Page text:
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By David RichmanManaging Director, Advisor Institute

Do many of your first meetings end with the prospective clients saying, "Let us think about it"? If so, you may have what we call mushy pipeline syndrome—a devasting disease that can zap your spirit and time efficiency.

The seeds of a mushy pipeline are sown in a first meeting. Many advisors admit to simply "winging it" in first meetings based on the direction the prospective client seems to want to take things. Whether a first meeting occurs in person or virtually, we believe the same fundamentals apply for running purposeful, coordinated, and conclusive first meetings.

Let's look at the flow for an hour-long meeting:

  • Step 1.With the rarest exception, first meetings start with small talk. It gets things started and is especially important for establishing rapport in virtual meetings. Limit it to five minutes or fewer.
  • Step 2.Articulate the purpose of the meeting. This should take about two minutes; however, we suggest you allow for five, as there's a good chance you'll run past five minutes of small talk. Make sure that by the end of 10 minutes, you've finished the small talk, described the purpose of the first meeting, and importantly, gained the prospective client's consent regarding the meeting's purpose.
  • Step 3.The client interview is at the heart of a better first meeting and takes about 40 minutes. By the end of the client interview, you should have developed a historical perspective of and strong insights into how the prospect's life and money intersect with their past, present, and future.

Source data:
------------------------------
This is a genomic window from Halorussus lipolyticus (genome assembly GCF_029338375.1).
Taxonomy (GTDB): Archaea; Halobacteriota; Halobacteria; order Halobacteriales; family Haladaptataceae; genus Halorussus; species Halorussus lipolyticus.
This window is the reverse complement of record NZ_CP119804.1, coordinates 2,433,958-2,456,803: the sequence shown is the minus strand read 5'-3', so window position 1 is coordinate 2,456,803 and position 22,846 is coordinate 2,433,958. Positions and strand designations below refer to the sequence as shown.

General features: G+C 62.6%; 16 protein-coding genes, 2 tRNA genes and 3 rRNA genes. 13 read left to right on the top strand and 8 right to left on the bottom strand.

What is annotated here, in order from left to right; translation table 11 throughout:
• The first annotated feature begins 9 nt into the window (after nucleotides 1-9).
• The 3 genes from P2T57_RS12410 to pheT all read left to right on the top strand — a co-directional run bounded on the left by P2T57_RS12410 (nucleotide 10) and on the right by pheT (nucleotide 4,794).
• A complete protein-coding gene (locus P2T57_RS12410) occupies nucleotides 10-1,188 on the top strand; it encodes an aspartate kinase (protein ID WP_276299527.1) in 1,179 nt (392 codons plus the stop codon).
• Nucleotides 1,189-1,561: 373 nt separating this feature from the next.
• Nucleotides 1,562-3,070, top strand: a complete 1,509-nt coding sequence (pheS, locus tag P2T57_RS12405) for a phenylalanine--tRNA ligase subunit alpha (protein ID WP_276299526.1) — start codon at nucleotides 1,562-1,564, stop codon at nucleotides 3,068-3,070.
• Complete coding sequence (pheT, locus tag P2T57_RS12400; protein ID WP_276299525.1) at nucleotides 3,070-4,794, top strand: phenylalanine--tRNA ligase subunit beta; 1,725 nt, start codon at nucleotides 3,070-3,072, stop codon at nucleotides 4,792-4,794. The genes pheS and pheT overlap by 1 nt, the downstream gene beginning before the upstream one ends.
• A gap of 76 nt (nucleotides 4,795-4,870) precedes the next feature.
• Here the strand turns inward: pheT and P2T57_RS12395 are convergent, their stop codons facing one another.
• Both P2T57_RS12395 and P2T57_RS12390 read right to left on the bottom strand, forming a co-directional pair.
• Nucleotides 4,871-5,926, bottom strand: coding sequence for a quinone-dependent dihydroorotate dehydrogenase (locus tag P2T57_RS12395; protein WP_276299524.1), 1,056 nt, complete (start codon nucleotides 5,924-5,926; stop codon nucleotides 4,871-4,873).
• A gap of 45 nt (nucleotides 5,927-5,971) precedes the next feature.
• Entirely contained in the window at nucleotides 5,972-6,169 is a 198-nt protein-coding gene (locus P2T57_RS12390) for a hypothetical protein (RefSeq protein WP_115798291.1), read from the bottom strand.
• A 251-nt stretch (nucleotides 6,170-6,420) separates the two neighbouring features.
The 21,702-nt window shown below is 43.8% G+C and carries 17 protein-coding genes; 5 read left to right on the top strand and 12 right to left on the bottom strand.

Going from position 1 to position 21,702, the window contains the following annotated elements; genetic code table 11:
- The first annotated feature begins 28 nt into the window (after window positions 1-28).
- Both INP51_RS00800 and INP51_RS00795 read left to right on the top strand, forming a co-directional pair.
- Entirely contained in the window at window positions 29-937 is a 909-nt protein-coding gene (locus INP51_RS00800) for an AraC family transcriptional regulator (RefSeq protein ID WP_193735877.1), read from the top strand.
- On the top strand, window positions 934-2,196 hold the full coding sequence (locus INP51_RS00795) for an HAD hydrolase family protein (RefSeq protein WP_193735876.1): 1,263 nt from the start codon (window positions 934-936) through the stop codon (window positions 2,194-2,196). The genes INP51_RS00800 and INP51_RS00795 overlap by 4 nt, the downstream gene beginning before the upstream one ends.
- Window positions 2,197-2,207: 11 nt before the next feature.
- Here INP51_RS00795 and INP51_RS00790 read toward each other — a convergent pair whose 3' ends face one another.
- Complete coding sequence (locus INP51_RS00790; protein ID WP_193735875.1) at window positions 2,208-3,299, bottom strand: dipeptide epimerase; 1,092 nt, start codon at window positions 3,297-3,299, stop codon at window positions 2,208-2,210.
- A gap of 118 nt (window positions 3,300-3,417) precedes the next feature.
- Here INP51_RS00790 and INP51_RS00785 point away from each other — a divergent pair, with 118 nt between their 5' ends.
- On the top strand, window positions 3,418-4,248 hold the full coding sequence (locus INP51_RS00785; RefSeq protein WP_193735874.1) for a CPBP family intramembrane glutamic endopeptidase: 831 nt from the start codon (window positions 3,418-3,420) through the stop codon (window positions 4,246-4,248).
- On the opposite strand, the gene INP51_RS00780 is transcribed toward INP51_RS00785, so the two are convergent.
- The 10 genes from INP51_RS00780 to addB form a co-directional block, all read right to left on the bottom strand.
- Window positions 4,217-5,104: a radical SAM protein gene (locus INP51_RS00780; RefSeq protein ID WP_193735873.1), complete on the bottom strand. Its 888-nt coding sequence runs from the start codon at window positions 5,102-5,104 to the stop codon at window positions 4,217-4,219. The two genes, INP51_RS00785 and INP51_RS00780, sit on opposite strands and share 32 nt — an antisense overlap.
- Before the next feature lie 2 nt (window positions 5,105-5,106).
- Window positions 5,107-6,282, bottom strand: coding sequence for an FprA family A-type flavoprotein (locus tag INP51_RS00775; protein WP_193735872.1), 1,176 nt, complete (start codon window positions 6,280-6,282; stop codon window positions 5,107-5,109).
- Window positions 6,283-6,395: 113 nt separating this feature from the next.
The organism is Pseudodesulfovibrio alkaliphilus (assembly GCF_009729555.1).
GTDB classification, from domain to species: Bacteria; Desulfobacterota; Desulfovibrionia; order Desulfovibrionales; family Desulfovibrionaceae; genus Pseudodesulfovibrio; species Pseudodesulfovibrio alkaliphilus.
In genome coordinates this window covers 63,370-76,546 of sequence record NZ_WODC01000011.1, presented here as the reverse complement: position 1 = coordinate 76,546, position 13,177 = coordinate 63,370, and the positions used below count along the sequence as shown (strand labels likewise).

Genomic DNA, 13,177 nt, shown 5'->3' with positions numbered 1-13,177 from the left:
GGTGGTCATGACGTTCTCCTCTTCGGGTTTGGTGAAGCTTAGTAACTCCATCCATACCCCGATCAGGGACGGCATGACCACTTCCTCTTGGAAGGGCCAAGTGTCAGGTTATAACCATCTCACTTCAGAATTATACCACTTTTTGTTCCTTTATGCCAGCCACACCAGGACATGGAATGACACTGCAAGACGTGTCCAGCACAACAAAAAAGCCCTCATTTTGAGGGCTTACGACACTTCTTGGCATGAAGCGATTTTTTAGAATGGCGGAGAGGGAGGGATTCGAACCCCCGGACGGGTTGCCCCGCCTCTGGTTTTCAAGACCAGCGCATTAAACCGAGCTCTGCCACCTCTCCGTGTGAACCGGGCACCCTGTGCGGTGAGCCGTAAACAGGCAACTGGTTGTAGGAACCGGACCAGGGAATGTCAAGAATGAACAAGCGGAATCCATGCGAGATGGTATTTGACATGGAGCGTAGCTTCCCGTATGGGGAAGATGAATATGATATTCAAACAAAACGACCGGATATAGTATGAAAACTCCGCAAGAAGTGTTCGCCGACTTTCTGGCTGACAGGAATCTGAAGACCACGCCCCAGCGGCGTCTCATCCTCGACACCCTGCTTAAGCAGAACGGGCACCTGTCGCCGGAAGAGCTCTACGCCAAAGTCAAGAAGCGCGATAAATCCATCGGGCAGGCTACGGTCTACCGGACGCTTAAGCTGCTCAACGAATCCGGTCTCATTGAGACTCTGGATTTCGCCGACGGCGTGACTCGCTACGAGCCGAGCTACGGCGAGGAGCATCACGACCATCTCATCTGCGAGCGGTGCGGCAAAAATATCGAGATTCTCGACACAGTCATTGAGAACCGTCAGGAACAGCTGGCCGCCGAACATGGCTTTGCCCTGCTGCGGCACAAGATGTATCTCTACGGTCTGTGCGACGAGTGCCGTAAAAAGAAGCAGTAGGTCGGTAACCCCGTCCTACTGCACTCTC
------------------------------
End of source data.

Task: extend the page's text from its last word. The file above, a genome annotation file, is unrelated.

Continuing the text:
• Step 4."Why us?" This should only take five minutes. This is the time to succinctly spring your value to life within the context of what you just learned is most important to them, peppering in specifics of their story. Delivering this eloquently likely creates a moment of inflection as the prospective client begins to understand and appreciate what you could mean in their lives.
  • Step 5.We're down to our last step—only five minutes to go or no-go. This is when you ask, "How do you feel about taking the next step?" In contrast to asking, "What do you think?", asking people how they feel takes them to another place—a deeper, more personal place.

Note that the "close" in a first meeting should actually happen during the client interview (step 3), with you focusing on deep discovery, forging strong connectivity, and developing great chemistry.

Bottom line: Grow your business without being perceived as a salesperson by following these five steps to better first meetings.